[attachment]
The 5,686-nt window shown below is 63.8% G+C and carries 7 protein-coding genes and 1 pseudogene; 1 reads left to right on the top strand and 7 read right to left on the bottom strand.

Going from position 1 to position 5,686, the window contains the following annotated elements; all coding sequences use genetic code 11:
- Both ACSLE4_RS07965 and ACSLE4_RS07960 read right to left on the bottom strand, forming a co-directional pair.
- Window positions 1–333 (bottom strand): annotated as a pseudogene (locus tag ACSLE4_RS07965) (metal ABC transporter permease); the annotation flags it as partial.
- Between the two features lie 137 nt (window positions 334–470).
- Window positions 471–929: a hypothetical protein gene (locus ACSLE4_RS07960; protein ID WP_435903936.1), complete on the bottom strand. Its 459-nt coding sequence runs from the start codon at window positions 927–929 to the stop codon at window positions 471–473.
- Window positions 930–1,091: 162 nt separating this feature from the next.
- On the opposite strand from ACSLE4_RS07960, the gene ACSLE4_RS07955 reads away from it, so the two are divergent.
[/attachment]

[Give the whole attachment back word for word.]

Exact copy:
The 5,686-nt window shown below is 63.8% G+C and carries 7 protein-coding genes and 1 pseudogene; 1 reads left to right on the top strand and 7 read right to left on the bottom strand.

Going from position 1 to position 5,686, the window contains the following annotated elements; all coding sequences use genetic code 11:
- Both ACSLE4_RS07965 and ACSLE4_RS07960 read right to left on the bottom strand, forming a co-directional pair.
- Window positions 1–333 (bottom strand): annotated as a pseudogene (locus tag ACSLE4_RS07965) (metal ABC transporter permease); the annotation flags it as partial.
- Between the two features lie 137 nt (window positions 334–470).
- Window positions 471–929: a hypothetical protein gene (locus ACSLE4_RS07960; protein ID WP_435903936.1), complete on the bottom strand. Its 459-nt coding sequence runs from the start codon at window positions 927–929 to the stop codon at window positions 471–473.
- Window positions 930–1,091: 162 nt separating this feature from the next.
- On the opposite strand from ACSLE4_RS07960, the gene ACSLE4_RS07955 reads away from it, so the two are divergent.